Saturday, February 25, 2006
the love boat
I had a moderately sheltered childhood. I'm not saying it was a bad thing, in fact, I think it was good. My parents were very social people and every other weekend would find us at the home of an Iranian friend who was hosting a "mehmooni" or party that usually started around 7 and went until 11 or 12. There weren't that many Iranians in the Pacific Northwest in the 70s, so we stuck together. The kids grew up together and we are all still pretty close. If the family hosting the gathering was further than our watersheds (Redmond, Medina, Three Points, Bridle Trails or Seattle), it would make for a long day. We would start early and make a trek to Centralia (god, we didn't know about Burgerville back then) or Olympia and it seemed so exotic.
In any case, it was good clean fun. Our parents would talk and laugh. It would feel like a salon after dinner where they would discuss politics or poetry. Before dinner, it was typically gender segregated with the women in the kitchen talking and prepping the food and then men in the living room usually talking shop (most of them were doctors). The girls would usually help set the table with the chafing dishes and all the large silverplate platters for rice, stews, salads and greens. The guys, probably were outside rough housing or inside playing foosball. It was well before dvds, Playstations or easy availability of recreational drugs. Dinner was served with great fanfare and as with all Iranians, you just can't have one main course, so there was lots of variety. I think this gene has skipped this generation. The kids would come in and get food and go eat at the kids table and the adults would get food and then find places to sit around the table or in the living room. Iranians are not big on sit down dinners. Go figure- generation skipping gene strikes again.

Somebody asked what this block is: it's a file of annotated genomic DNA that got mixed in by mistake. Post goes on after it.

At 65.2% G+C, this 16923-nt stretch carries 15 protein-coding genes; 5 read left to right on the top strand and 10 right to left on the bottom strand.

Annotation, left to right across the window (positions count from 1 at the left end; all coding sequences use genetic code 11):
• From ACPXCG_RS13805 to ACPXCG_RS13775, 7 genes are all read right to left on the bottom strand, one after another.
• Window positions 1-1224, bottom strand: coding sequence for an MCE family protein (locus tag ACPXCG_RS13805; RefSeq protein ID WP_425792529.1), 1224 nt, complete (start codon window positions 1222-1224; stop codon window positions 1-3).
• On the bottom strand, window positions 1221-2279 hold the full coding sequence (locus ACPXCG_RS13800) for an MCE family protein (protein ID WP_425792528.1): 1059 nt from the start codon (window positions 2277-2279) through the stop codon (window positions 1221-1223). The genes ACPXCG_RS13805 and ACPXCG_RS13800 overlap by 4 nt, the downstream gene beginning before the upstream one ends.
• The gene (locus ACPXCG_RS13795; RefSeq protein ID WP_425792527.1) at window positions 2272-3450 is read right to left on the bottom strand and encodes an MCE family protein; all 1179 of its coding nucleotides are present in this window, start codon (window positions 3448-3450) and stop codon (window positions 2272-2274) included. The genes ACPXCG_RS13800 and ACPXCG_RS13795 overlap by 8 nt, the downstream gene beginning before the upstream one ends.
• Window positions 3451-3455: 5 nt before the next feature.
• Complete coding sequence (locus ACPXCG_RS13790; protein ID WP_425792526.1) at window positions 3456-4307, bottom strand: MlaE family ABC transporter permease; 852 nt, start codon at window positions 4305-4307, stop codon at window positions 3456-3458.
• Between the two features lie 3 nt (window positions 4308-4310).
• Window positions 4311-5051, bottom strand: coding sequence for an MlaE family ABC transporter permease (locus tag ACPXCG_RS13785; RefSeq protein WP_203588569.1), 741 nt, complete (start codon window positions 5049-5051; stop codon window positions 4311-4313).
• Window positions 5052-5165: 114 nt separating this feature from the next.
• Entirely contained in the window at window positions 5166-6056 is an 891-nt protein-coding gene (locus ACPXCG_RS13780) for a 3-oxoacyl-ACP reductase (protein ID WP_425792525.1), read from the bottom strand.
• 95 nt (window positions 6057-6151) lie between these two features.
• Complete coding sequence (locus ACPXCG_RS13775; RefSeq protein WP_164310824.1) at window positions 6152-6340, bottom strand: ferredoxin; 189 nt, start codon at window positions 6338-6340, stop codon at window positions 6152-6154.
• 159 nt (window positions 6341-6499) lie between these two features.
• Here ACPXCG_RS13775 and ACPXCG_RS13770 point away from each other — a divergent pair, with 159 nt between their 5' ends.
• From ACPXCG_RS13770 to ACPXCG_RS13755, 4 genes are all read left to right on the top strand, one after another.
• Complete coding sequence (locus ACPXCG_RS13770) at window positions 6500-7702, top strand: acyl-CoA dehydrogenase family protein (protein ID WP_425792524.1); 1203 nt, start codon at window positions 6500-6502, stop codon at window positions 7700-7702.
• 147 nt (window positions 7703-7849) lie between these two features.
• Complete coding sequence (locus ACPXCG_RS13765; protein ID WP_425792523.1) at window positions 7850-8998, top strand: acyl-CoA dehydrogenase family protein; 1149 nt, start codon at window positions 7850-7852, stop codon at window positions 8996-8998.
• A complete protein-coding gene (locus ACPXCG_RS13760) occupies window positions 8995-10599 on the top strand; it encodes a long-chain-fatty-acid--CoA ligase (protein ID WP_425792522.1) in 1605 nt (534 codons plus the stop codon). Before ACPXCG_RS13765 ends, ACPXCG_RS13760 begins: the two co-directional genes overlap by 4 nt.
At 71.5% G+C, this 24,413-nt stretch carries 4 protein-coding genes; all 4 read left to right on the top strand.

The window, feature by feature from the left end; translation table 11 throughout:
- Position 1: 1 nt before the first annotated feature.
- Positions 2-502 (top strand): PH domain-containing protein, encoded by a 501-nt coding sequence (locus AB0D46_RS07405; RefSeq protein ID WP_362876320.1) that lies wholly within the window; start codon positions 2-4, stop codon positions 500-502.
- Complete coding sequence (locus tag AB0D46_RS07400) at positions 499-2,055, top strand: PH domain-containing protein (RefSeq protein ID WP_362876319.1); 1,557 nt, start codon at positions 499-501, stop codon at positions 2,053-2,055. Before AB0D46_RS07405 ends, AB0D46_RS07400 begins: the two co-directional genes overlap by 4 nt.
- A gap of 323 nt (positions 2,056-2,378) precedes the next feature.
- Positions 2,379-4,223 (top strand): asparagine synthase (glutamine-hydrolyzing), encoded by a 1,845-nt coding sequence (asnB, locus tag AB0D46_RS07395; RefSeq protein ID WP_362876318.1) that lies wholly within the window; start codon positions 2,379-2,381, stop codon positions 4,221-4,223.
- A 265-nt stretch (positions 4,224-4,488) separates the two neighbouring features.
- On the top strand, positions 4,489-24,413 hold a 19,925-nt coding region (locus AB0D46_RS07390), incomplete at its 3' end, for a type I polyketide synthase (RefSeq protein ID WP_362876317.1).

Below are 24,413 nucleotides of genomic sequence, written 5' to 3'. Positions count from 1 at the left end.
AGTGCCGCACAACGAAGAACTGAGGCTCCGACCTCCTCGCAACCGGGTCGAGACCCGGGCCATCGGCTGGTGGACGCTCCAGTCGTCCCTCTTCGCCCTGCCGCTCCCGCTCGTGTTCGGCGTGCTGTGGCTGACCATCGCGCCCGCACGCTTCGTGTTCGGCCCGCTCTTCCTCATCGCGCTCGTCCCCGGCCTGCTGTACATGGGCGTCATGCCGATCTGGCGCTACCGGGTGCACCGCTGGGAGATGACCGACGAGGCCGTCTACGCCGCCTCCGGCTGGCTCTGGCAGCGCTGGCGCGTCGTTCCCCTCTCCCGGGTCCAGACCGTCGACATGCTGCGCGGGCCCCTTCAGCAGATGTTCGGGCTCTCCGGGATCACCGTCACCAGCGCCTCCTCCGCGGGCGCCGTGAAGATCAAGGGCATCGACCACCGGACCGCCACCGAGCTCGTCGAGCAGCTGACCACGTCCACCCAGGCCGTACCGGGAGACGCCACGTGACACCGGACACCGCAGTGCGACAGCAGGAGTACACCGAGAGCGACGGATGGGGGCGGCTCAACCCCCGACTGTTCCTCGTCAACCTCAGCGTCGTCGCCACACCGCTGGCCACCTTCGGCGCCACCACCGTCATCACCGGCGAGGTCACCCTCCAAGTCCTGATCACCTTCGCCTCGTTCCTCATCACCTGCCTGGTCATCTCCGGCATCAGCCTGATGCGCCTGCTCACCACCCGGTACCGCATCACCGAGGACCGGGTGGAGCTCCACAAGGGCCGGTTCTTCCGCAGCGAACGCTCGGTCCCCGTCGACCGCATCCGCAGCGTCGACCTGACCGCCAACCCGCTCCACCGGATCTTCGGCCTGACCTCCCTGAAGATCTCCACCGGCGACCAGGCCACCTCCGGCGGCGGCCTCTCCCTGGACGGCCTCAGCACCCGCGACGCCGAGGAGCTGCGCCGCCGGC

When dinner was done and some sort of sweet was served, the parents would go on saloning and the kids would all gather up around the tv in the rec room for the Saturday night line up of the Love Boat and then Fantasy Island. I learned to love the Love Boat and looked forward to the guest stars. It kept us happy for a few years, until we discovered boys, rock and roll and that there was life outside our happy clan. I still think fondly of that show and look forward to a few snippets I see when I channel surf on travel. I never got into Fantasy Island. I'm not sure if it was Herve Villechaise or the sinister plotlines, but it always felt so desperate.
I also was so tired from figure skating practice that I conked out sometime after the plot was outlined for FI. I would be happy when I woke up with a quilt draped over me and my parents gently nudging me off the couch to say my blearly farewells to my friends and our hosts and popped into the car for the drive home.
Tonight as I sit at home with dueling laptops crunching data, I wish I could be 11 again, watching the Love Boat with my friends and having not a care in the world.